RefugePosted: June 10, 2011
In May, Erika Feller, Assistant High Commissioner for Protection at the Office of the High Commissioner for Refugees (UNHCR), addressed the UN Security Council’s Counter-Terrorism Committee to discuss the increasing criminalization of asylum seekers and the impact that fears of terrorism have had on refugee protection.
Ms. Feller’s address to the Committee, available here, should be required reading for those members of the Canadian government, media and public who would try to justify derogation from core principles of humanitarian protection in the name of countering terrorism. An excerpt (long-ish, because we really can’t put it any better than she did):
The refugee problem is, very centrally, an issue of rights – of rights which have been violated and of rights, as set out in international law, which are to be respected. A refugee, classically defined, is someone who is persecuted, denied security of person or freedom from discrimination on account of race or ethnicity, or is unable to exercise fundamental human rights like freedom of expression, association, political opinion or belief. A refugee is someone who is unable to continue to live in safety where he or she is, due to the dangers of war, generalized violence or serious civil disturbance, whether this is targeted or indiscriminate. Fleeing and seeking asylum is the only realistic option for these people and their families. This may seem self evident, but it is not so to everyone. It is an increasing fight to prevent refugees being mischaracterised as illegal immigrants, common criminals or, worse, potential terrorists in the minds of peoples and governments.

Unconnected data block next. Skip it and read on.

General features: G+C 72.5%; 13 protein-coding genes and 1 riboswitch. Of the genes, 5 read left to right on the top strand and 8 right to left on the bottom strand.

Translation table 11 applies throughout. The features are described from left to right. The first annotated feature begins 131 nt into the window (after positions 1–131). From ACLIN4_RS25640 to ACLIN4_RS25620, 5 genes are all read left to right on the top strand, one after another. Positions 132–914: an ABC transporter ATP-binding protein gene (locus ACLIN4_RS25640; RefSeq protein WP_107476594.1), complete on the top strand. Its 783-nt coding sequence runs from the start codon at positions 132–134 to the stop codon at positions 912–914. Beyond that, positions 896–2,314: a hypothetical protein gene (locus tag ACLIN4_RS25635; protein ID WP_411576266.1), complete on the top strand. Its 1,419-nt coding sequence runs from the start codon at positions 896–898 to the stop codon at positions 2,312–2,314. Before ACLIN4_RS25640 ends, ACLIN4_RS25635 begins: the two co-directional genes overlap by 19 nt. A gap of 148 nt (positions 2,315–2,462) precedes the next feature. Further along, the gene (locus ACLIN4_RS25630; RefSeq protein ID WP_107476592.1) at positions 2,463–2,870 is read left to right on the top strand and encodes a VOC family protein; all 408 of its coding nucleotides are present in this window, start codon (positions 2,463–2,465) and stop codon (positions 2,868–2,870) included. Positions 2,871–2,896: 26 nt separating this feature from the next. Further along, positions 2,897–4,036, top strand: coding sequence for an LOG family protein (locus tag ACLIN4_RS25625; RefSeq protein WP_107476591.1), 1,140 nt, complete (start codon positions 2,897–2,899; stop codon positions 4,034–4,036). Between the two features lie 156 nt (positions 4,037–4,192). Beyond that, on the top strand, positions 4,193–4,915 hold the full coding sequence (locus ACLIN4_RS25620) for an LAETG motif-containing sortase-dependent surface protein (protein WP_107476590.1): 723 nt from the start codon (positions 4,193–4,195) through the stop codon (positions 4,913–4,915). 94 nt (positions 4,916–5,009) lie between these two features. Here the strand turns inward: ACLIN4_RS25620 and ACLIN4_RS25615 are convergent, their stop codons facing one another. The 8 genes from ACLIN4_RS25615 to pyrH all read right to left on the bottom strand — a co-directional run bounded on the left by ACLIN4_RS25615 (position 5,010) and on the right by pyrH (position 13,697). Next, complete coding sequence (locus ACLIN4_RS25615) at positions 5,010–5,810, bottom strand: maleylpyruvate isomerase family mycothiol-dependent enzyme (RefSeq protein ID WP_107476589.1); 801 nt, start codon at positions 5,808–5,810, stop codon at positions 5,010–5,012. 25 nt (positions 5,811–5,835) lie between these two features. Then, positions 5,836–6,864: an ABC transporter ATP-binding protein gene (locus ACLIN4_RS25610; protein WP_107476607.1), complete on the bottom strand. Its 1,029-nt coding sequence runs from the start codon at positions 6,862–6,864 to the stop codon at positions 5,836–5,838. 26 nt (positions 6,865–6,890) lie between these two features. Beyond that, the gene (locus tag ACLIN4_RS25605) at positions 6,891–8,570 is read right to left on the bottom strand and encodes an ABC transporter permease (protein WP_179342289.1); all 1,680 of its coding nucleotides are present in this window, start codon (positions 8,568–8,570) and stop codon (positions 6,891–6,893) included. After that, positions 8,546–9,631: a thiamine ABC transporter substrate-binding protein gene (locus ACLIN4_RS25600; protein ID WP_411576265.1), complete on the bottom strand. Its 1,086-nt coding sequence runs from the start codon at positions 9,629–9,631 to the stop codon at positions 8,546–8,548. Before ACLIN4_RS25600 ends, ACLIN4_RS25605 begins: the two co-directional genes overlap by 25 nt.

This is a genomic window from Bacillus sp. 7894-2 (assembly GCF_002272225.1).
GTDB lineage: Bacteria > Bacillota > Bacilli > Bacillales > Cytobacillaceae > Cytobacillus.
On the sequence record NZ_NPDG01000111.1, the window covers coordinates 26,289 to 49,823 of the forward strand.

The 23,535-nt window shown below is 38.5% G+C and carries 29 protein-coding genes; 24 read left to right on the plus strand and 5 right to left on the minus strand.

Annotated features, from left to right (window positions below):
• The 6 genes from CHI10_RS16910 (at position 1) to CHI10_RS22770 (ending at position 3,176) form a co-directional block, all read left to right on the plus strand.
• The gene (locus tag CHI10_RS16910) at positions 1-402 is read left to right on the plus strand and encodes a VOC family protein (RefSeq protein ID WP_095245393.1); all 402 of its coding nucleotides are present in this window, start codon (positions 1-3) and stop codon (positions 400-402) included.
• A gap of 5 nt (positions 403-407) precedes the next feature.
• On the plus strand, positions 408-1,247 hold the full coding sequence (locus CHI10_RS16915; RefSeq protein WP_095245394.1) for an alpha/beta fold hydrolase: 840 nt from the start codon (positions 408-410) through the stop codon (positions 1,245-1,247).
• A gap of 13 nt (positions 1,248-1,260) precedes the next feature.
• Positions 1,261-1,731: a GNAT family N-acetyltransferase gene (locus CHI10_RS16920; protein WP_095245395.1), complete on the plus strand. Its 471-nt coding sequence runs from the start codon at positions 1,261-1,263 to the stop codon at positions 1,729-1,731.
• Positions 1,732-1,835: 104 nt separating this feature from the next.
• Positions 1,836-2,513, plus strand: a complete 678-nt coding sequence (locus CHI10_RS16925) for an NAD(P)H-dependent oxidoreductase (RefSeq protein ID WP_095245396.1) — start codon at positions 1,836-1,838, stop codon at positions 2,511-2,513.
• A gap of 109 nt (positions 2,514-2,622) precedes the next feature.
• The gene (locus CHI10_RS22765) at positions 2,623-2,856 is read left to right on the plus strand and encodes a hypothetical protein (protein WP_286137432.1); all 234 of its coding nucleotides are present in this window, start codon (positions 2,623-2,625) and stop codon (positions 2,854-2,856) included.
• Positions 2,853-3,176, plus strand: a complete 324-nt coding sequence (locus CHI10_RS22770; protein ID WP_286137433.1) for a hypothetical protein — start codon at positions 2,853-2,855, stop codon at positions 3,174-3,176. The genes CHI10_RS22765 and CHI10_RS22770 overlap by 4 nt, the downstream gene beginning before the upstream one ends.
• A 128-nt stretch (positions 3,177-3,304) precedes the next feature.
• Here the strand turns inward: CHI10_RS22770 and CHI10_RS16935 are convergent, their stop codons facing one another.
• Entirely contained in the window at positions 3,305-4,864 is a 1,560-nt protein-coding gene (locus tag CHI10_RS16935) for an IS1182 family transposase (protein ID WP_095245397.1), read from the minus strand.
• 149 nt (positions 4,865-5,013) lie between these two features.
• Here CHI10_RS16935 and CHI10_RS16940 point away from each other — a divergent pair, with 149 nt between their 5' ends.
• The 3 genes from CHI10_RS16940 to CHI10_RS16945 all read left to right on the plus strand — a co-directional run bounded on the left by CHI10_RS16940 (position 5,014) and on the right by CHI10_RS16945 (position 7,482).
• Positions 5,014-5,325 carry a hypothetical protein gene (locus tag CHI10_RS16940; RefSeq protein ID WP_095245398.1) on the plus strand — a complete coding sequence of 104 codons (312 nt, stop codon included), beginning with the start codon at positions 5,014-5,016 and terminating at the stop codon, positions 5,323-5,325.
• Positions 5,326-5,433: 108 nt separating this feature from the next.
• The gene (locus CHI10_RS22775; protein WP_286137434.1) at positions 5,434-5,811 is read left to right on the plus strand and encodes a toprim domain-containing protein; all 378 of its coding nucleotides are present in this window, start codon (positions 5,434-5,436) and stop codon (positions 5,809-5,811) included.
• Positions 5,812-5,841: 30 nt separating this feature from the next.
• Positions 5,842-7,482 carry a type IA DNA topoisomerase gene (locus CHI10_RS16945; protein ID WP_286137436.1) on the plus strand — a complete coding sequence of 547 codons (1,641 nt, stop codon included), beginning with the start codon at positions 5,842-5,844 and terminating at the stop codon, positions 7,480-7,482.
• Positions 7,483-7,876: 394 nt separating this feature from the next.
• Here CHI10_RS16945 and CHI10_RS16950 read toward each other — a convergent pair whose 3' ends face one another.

Refugees have been fleeing persecution and violence for centuries. What has altered dramatically over recent times, however, is the environment in which they are fleeing. From a perspective indelibly marked by the attacks of 11 September 2001, a prevailing belief is that irregular or unregulated asylum movements carry with them terror exported, transnational crime proliferating, national borders abused with impunity and host community ways of life under serious threat. These concerns have been magnified by a number of other high profile events, from the Bali bombings [in October 2002] or the Madrid train explosions [in March 2004] to the attacks on the London public transport system [in July 2005] or the Mumbai attacks. With increasing frequency, links have been made in the public mind between international terrorism and asylum systems. The belief that the latter may be used as channels by terrorists persists, even though, for example, none of the 11 September hijackers or the Bali, Madrid, London or Mumbai bombers was a refugee or an asylum seeker.